Amadou & Mariam start with distinctly Malian ingredients: lively call-and-response vocals and blues-based rhythms that can be compellingly trancelike on the slower tracks and irresistibly danceable on the faster ones. From there—and this is where the fun begins—anything goes. Opening track “Sabali,” co-written by and co-produced with longtime champion Albarn, highlights Mariam’s almost otherworldly vocals, layered on top of swirling keyboards and vocoder-altered background voices, as if ABBA had been remixed by Gorillaz. On “Africa,” English-speaking rapper K’Naan, a Somalian native now based in Toronto, trades rhymes with Amadou, who sings in French; in the lyrics, the contours of the African continent are re-imagined as the curves of a woman, and K’Naan details his erotic journey around them. “Masiteladi,” a collaboration with the popular Parisian rocker Mathieu Chedid (known in France simply as “M”), features fuzz-toned guitar solos and a propulsive arrangement that could be an alt-rock update of a mid-sixties Yardbirds classic.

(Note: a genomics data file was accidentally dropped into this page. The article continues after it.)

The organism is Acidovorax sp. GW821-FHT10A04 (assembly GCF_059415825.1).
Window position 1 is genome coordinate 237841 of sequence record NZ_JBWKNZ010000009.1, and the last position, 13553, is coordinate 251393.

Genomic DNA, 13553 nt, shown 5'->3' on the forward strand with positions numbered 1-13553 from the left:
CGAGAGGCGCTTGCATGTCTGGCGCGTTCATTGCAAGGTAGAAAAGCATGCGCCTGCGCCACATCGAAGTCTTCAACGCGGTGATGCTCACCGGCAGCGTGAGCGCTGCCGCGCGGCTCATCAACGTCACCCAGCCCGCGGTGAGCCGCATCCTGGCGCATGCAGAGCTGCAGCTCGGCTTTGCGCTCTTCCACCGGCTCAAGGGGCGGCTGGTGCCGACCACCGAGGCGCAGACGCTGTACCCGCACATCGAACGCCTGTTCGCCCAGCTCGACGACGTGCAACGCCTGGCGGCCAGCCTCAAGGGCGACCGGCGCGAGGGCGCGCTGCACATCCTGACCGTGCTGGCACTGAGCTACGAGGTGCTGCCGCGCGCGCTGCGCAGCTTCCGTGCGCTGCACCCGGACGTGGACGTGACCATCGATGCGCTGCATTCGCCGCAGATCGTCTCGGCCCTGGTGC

“Djuru” showcases fellow Malian and kora master Toumani Diabate, who punctuates Mariam’s vocals with shimmering, harp-like riffs from his traditional instrument. The title track, with a guest turn from Nigerian guitarist Keziah Jones, is seventies-style blues-funk—think Billy Preston or Stevie Wonder—and that groove become even fiercer and faster on the subsequent “Batoma.” “I Follow You (Nia Na Fin),” on the other hand, is unabashedly sentimental pop, a love letter to Mariam, sung by Amadou in English and sweetened with piano and strings.

    Welcome to Mali boasts a freewheeling cosmopolitanism. The duo recorded it, with longtime producer and manager Marc-Antoine Moreau, over a 12-month period in Paris, London, Dakar, and Senegal. The album reflects the friendships they made, and the collaborations they initiated, during their travels. Amadou remarks, "Sharing music and ideas with other musicians and finding new ways to express yourself is the most exciting thing you can do as a musician. This album is the result of those meetings and opportunities. It continues what we've been doing for a long time, but it's a development too."